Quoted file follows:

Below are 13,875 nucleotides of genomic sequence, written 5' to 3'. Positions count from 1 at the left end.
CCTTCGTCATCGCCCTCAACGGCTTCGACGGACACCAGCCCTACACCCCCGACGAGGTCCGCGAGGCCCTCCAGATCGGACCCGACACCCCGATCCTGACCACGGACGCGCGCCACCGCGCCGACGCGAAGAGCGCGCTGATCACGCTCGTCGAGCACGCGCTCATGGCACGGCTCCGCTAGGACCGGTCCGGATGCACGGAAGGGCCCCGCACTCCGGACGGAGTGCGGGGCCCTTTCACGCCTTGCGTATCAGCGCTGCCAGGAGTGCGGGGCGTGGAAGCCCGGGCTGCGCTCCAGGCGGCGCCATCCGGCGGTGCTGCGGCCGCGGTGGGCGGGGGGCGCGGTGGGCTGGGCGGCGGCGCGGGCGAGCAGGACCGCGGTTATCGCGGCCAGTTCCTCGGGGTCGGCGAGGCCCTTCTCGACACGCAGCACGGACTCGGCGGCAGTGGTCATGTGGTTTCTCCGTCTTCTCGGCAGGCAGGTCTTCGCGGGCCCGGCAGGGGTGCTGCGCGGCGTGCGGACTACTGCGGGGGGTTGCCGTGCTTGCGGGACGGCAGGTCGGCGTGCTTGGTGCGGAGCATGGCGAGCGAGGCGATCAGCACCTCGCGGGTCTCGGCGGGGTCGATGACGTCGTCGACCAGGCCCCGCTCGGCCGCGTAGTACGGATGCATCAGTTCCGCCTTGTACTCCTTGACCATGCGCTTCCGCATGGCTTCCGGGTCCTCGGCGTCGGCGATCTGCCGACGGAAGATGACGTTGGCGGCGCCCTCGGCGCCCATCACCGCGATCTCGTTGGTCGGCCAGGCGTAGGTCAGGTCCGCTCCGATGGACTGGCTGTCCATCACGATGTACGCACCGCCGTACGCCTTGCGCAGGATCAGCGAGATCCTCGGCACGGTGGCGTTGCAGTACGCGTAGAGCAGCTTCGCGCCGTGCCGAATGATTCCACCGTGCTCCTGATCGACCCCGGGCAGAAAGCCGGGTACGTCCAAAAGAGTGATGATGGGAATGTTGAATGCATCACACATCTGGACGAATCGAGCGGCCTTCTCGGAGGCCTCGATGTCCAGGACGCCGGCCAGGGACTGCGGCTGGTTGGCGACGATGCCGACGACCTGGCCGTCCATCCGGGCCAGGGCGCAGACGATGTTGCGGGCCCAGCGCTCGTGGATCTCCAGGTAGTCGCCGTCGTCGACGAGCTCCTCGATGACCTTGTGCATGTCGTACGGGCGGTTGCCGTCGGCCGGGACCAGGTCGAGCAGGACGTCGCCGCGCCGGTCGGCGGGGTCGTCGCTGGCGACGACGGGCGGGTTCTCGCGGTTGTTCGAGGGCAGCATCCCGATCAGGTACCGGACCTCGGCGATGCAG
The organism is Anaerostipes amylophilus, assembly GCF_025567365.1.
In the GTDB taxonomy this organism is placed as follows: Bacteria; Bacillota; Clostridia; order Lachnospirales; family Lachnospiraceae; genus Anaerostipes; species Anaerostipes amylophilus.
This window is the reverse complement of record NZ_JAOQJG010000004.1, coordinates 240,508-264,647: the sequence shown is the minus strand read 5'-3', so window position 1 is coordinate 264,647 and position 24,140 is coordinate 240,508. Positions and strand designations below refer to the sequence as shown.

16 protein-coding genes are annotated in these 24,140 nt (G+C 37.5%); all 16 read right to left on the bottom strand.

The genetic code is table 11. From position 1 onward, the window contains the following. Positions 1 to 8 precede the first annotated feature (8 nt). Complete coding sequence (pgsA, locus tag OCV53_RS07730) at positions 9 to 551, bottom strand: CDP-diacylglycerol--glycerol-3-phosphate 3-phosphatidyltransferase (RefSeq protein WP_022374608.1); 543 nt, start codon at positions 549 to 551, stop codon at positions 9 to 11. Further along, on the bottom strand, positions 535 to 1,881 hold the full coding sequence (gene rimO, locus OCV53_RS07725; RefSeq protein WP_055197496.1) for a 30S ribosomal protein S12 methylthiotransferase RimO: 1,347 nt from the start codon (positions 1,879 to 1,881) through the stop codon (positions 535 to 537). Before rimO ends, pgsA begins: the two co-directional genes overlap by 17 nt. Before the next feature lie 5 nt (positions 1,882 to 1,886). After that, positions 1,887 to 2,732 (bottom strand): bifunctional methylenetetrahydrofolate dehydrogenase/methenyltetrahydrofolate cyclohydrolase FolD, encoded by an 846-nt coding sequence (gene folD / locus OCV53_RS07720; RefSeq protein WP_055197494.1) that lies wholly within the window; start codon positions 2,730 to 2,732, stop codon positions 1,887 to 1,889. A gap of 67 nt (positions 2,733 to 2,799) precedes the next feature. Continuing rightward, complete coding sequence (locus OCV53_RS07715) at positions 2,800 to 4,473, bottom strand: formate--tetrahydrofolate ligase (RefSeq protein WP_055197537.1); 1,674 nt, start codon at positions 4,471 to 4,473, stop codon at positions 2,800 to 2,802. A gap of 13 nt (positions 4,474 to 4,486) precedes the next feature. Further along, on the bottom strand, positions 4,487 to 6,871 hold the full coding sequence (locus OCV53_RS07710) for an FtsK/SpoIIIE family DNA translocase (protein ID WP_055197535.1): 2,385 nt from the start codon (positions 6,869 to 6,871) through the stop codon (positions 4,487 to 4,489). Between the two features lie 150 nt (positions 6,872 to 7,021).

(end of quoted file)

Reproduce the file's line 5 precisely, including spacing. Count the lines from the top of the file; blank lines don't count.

This window is the reverse complement of record NZ_JAOQJG010000004.1, coordinates 240,508-264,647: the sequence shown is the minus strand read 5'-3', so window position 1 is coordinate 264,647 and position 24,140 is coordinate 240,508. Positions and strand designations below refer to the sequence as shown.